FIG. 2 illustrates some typical pulse waveforms developed at various points in the circuit of FIG. 1. The left-hand side of FIG. 2 shows the delayed output of the signal 16 Fo from the OR gate 18 generated by the J-K flip-flop 14 due to the presence of the D signal. The above sequence will occur if the control signal V=0 at the input to AND gate 17, so that the signal 16 Fo follows the output of flip-flop 14, thereby retarding the signal 16 Fo by one period of Fc. On the other hand, if both signals R=V=1, then a signal P is generated by the gate 17 when Fc =0 adding a pulse and having the effect of advancing signal 16 Fo by one period of Fc. This is illustrated in detail on the right-hand side of FIG. 2.
The R and V control signals are obtained from the balance of the control circuitry in the following manner. When the phase of the signal Fo is in its normal operating range, the detected transition signal E will occur during state 0111 (N/4-1) of the counter 19. This state occurs just before the MSB at output QD of the counter 19 is about to change state from 0 to 1, and is decoded by the AND gate 21 to produce a selected output count signal S. If the E signal occurs at any other time, providing a R signal is not present, a gating signal M from an AND gate 22 is coupled to the enable input (EN) of an up/down counter 23. The counter 23 then counts up one count if Fo =1 (indicating the recovered clock leads the received digital signal) and down one count if Fo =0 (indicating the recovered clock lags the received digital signal). The normal state of the three outputs QC, QB, QA of the up/down counter 23 is 000. If the outputs reach a state 011 (+3) or 101 (-3), an output is obtained from either decoding AND gate 24 or 25. The output from AND gate 25 provides the advance control signal V which is applied directly to the AND gate 17 to add a pulse to the clock controlled signal 16 Fo. Both AND gates 24, 25 are coupled to separate inputs of an OR gate 26, which provides the adjust control output R which is used to control AND gate 20.
FIG. 3 illustrates some typical waveforms which occur when an additional pulse is added (as shown on the right side of FIG. 2) to the clock controlled signal 16 Fo, to advance the phase of the recovered clock signal Fo relative to the detected transition signal E which is derived from the incoming digital signal Fi. The phase shift of Fo is exaggerated somewhat in order that the effect will be clear. In addition to its previously described function, the toggle control signal D is used to synchronously clear (CLR) the up/down counter 23 to 000, which must then accumulate additional error signals before further adjustments take place.
Thus, during operation, if the recovered clock signal Fo leads the incoming digital signal Fi three more times than it lags it over a period of time, the up/down counter 23 will reach a state 011. This is decoded by the AND gate 24 which results in signals V=0 and R=1, thereby inhibiting the toggling of flip-flop 14 for one Fc clock period and slowing down the 16 Fo signal and in turn the Fo signal. Likewise, if Fo lags Fi three more times than it leads it, the up/down counter 23 will reach a state 101. This is decoded by the AND gate 25 resulting in V=1 and R=1 thereby inserting a pulse in signal 16 Fo thereby advancing it one Fc clock period, and in turn Fo. After either adjustment, the up/down counter 23 is reset to 000 by the output from the AND gate 15 which is fed to the CLR input. The use of the up/down counter 23 provides integration or "smoothing" by allowing the occurrence of early incoming transitions of Fi to be balanced by later ones. Only if the transitions are consistently late or early does an adjustment take place. Thus, the clock recovery circuit can filter a certain amount of jitter in the incoming signal Fo so that the jitter in the recovered clock signal Fo is limited to its inherent jitter. Increasing the required count from the up/down counter 23 before an adjustment takes place will allow a greater amount of jitter on the input signal to be smoothed but will reduce the capture and lock range of the overall clock recovery circuit. The inherent jitter of the recovered clock signal Fo is the time difference between the actual occurrence of its leading edge and the ideal occurrence of it. The inherent jitter varies inversely as the value N, thus N=32 would provide a jitter of 1/32 or about 3%.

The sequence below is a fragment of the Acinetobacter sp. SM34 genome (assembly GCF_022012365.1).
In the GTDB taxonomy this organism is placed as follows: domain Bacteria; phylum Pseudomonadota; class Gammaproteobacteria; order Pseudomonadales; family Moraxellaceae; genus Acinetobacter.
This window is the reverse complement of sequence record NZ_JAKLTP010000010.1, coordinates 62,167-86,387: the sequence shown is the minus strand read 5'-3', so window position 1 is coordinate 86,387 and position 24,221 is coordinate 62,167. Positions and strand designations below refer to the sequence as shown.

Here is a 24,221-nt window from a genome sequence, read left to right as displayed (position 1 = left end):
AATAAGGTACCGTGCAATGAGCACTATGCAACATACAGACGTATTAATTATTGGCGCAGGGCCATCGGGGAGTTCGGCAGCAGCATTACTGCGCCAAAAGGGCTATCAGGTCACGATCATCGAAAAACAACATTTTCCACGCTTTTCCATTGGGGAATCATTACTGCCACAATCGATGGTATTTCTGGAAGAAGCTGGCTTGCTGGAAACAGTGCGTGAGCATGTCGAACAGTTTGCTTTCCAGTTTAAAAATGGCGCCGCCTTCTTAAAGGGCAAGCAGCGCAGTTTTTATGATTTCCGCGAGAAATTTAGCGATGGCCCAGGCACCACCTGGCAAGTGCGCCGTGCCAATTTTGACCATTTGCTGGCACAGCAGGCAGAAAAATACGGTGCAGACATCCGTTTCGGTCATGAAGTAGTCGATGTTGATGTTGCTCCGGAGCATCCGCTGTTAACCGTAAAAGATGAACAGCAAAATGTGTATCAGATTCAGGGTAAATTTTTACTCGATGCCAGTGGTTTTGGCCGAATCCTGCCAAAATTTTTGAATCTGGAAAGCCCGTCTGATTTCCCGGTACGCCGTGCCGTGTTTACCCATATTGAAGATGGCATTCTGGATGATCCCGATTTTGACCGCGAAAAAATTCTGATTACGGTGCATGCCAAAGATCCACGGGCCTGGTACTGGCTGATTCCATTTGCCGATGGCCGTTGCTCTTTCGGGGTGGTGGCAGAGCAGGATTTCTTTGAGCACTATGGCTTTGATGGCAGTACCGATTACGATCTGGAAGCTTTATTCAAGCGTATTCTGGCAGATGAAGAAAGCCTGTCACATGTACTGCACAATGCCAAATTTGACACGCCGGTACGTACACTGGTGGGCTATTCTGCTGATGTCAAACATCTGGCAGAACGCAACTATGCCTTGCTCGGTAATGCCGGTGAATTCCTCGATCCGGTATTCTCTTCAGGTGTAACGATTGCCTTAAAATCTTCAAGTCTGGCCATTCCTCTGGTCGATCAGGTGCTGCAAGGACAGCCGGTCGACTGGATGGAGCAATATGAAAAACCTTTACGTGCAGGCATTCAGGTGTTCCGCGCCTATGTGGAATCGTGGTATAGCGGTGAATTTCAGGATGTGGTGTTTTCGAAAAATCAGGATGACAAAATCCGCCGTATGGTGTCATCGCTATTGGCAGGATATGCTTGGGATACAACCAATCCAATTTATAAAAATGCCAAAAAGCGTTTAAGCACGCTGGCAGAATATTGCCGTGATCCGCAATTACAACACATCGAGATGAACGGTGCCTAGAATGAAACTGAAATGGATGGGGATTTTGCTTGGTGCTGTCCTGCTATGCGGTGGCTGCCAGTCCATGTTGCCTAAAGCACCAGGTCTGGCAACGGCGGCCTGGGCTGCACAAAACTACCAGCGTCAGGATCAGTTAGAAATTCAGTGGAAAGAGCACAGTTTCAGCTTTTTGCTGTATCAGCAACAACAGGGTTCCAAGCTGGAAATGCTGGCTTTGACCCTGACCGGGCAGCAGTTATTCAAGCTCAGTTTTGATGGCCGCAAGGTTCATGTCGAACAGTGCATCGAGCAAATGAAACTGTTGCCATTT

Ideally, a clock recovery circuit should produce Fo with no jitter. In the present case the inherent jitter is equal to the period of the local clock Fc, since the finest adjustment which can be made to Fo is to advance or retard it by one period of Fc. While larger values of N will reduce the inherent jitter, they will require a higher speed local clock and overall clock recovery circuit.
|Cited Patent||Filing date||Publication date||Applicant||Title|
|US3102164 *||Dec 23, 1960||Aug 27, 1963||Pulses on|
|US3112363 *||Feb 14, 1961||Nov 26, 1963||Philips Corp||Device to shift a block signal to a given mean phase and to hold it therein with respect to the pulse instants of an incoming pulse sequence|